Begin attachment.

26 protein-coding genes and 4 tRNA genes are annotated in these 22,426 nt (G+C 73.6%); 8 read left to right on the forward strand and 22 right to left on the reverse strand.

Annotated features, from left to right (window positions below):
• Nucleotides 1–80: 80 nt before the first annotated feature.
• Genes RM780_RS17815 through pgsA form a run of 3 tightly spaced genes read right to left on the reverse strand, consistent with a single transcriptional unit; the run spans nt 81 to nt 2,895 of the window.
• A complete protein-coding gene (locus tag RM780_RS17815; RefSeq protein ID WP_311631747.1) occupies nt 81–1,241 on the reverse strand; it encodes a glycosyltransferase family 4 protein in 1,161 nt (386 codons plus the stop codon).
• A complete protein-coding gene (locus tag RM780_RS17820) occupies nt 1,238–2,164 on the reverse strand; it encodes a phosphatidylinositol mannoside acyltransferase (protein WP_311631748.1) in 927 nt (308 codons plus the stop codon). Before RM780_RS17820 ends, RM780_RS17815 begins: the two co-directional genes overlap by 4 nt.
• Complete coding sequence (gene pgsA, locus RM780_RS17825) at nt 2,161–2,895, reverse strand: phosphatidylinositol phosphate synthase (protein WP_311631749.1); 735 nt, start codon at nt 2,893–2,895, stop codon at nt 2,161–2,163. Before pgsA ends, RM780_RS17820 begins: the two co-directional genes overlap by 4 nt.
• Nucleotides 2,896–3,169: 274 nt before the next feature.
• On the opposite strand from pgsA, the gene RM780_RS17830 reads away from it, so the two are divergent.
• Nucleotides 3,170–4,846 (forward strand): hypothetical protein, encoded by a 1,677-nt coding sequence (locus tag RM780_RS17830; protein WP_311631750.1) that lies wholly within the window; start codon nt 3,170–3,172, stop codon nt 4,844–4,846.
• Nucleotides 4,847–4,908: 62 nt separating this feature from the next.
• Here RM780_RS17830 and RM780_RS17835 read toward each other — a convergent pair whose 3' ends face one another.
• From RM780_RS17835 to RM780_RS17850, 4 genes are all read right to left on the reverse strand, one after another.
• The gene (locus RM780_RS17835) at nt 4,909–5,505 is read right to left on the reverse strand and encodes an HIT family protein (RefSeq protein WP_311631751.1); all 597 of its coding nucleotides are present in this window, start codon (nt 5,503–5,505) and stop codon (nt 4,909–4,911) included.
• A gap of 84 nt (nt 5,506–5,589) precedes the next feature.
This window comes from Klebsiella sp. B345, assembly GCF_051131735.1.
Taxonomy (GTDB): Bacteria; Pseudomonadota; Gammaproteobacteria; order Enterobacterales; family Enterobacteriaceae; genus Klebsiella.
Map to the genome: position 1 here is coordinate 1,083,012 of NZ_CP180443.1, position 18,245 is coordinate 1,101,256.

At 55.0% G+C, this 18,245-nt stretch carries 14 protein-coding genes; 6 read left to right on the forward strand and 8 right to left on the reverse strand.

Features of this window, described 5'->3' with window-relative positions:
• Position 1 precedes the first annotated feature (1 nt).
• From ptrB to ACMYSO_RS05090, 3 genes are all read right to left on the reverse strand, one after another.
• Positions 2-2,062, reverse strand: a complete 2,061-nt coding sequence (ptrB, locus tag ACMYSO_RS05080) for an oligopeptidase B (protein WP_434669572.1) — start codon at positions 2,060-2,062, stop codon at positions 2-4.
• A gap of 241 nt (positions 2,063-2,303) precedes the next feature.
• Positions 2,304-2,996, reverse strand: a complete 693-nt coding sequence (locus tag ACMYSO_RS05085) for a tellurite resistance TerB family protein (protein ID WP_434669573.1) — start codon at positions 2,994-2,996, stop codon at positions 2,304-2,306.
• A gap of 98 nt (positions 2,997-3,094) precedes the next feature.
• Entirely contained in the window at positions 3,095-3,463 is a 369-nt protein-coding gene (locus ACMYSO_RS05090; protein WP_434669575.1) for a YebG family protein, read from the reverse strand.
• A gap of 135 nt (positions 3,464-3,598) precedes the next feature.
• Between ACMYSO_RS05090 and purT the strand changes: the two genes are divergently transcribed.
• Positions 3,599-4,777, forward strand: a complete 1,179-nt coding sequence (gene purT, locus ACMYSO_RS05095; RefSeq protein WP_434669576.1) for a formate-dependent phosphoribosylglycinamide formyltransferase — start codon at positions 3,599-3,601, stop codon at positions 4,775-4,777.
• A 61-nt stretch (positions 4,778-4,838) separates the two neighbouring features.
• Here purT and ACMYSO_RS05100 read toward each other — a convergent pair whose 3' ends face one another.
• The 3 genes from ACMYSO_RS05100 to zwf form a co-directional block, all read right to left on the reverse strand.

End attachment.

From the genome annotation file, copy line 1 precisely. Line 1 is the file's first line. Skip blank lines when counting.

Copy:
26 protein-coding genes and 4 tRNA genes are annotated in these 22,426 nt (G+C 73.6%); 8 read left to right on the forward strand and 22 right to left on the reverse strand.